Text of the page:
Bigeye thresher
(Alopias superciliosus)


Species: Alopias superciliosus
Genus: Alopias

General data

Scientific names: Bigeye thresher
Habitat: Saltwater
Climates: Tropical, Subtropical

The bigeye thresher (Alopias superciliosus) is a species of thresher shark, family Alopiidae, found in temperate and tropical oceans worldwide. Like the other thresher sharks, nearly half its total length consists of the elongated upper lobe of the tail fin. Its common name comes from its enormous eyes, which are placed in keyhole-shaped sockets that allow them to be rotated upward. This species can also be distinguished by a pair of deep grooves on the top of its head, from which its scientific name is derived.

The large eyes of the bigeye thresher are adapted for hunting in low light conditions. It is one of the few sharks that conduct a diel vertical migration, staying in deep water during the day and moving into surface waters at night to feed. To protect its sensitive brain and eyes from the temperature changes accompanying these movements, the bigeye thresher has a vascular exchange system called the rete mirabile around those organs.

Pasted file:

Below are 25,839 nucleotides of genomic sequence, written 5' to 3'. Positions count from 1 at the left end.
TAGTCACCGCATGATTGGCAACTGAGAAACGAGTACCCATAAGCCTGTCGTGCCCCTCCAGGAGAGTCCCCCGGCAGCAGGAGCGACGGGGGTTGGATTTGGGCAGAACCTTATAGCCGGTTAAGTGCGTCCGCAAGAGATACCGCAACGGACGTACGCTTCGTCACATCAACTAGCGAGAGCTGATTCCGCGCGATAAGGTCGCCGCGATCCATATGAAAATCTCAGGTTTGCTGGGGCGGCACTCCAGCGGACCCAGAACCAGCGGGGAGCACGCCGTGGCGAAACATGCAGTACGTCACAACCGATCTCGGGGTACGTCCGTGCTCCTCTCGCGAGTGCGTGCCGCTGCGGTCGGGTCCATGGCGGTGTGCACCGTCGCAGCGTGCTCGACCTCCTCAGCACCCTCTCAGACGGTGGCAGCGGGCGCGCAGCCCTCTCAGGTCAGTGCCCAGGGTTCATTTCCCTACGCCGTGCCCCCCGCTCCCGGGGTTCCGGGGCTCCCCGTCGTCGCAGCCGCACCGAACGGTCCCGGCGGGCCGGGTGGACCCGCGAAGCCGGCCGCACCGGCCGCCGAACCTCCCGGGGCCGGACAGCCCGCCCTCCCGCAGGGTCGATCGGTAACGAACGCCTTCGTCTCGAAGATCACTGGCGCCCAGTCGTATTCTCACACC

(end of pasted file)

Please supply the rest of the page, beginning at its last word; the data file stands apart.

This species feeds mainly on fish and squid, which are stunned via whip-like strikes of the long tail.

Bigeye threshers are ovoviviparous, usually bearing litters of two pups. The embryos are oophagous and feed on ova produced by the mother while inside the uterus.

This shark is caught by commercial fisheries across its range; the meat is not highly regarded but the skin, fins, and liver oil are valued.

It has been assessed as Vulnerable by the International Union for Conservation of Nature (IUCN).

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